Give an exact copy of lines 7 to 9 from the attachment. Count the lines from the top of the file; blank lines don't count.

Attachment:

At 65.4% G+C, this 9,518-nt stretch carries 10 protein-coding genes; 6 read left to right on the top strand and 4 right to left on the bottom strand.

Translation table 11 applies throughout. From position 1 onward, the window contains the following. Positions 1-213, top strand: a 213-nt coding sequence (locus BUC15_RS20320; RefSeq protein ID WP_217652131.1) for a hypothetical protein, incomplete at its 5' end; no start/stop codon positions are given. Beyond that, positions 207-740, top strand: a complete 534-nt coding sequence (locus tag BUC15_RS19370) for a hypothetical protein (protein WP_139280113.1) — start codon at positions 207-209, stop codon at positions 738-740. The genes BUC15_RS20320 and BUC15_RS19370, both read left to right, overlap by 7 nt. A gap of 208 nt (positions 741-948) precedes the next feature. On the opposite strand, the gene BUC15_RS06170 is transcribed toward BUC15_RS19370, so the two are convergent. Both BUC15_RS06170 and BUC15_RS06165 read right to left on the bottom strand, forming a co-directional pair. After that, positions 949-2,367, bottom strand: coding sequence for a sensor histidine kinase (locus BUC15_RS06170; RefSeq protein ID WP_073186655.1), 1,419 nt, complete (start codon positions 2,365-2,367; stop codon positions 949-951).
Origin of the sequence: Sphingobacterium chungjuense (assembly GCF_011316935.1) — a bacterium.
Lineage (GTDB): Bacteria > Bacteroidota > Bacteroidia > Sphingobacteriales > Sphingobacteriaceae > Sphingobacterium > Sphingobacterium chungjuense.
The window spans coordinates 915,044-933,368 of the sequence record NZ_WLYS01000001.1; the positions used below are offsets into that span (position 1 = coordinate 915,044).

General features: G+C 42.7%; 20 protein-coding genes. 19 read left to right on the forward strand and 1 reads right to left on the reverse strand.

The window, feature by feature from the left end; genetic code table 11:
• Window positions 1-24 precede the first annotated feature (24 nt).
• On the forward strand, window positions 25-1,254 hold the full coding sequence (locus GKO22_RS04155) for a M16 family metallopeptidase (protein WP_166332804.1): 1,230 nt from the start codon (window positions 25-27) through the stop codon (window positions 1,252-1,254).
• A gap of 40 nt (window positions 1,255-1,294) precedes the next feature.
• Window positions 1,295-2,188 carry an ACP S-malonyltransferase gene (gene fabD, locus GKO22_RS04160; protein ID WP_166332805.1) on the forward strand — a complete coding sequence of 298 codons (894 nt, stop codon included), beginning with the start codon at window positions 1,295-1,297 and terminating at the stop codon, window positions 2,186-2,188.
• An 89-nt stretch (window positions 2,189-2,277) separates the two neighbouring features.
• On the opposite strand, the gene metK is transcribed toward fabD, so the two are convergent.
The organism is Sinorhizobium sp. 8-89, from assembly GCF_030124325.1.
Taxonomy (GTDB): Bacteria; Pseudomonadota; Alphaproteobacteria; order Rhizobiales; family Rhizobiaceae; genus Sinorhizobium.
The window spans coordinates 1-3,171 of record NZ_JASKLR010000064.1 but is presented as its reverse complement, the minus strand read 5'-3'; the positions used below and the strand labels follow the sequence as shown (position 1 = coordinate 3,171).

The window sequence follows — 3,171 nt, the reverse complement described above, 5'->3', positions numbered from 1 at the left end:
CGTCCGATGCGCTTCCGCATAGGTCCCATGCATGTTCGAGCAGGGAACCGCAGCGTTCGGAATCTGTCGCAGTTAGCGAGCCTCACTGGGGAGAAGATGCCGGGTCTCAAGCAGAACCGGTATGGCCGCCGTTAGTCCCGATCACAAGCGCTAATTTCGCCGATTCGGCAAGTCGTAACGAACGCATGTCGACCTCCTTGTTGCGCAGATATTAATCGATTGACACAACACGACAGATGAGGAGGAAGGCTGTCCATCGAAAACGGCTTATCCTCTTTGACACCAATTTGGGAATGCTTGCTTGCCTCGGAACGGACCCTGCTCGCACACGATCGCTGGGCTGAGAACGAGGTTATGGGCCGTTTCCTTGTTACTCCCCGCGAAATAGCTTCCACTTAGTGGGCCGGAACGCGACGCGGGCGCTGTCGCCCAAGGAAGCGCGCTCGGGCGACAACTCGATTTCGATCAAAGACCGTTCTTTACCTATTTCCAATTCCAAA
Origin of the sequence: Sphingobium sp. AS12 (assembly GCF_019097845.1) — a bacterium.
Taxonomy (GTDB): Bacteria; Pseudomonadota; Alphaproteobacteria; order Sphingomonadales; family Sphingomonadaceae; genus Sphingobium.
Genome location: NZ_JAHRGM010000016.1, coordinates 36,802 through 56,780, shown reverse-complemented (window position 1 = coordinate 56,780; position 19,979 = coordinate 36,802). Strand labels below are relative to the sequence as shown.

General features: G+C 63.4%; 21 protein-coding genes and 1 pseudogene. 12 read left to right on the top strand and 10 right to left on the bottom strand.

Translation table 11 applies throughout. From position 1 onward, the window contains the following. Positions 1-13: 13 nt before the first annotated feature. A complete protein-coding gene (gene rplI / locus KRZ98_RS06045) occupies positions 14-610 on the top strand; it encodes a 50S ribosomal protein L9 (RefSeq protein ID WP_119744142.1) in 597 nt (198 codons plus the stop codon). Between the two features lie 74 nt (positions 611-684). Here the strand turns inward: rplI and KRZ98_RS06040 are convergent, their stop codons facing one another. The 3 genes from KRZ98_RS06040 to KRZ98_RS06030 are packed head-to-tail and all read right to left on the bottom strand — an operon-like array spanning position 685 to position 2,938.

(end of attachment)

The window, feature by feature from the left end; genetic code table 11:
• Window positions 1-24 precede the first annotated feature (24 nt).
• On the forward strand, window positions 25-1,254 hold the full coding sequence (locus GKO22_RS04155) for a M16 family metallopeptidase (protein WP_166332804.1): 1,230 nt from the start codon (window positions 25-27) through the stop codon (window positions 1,252-1,254).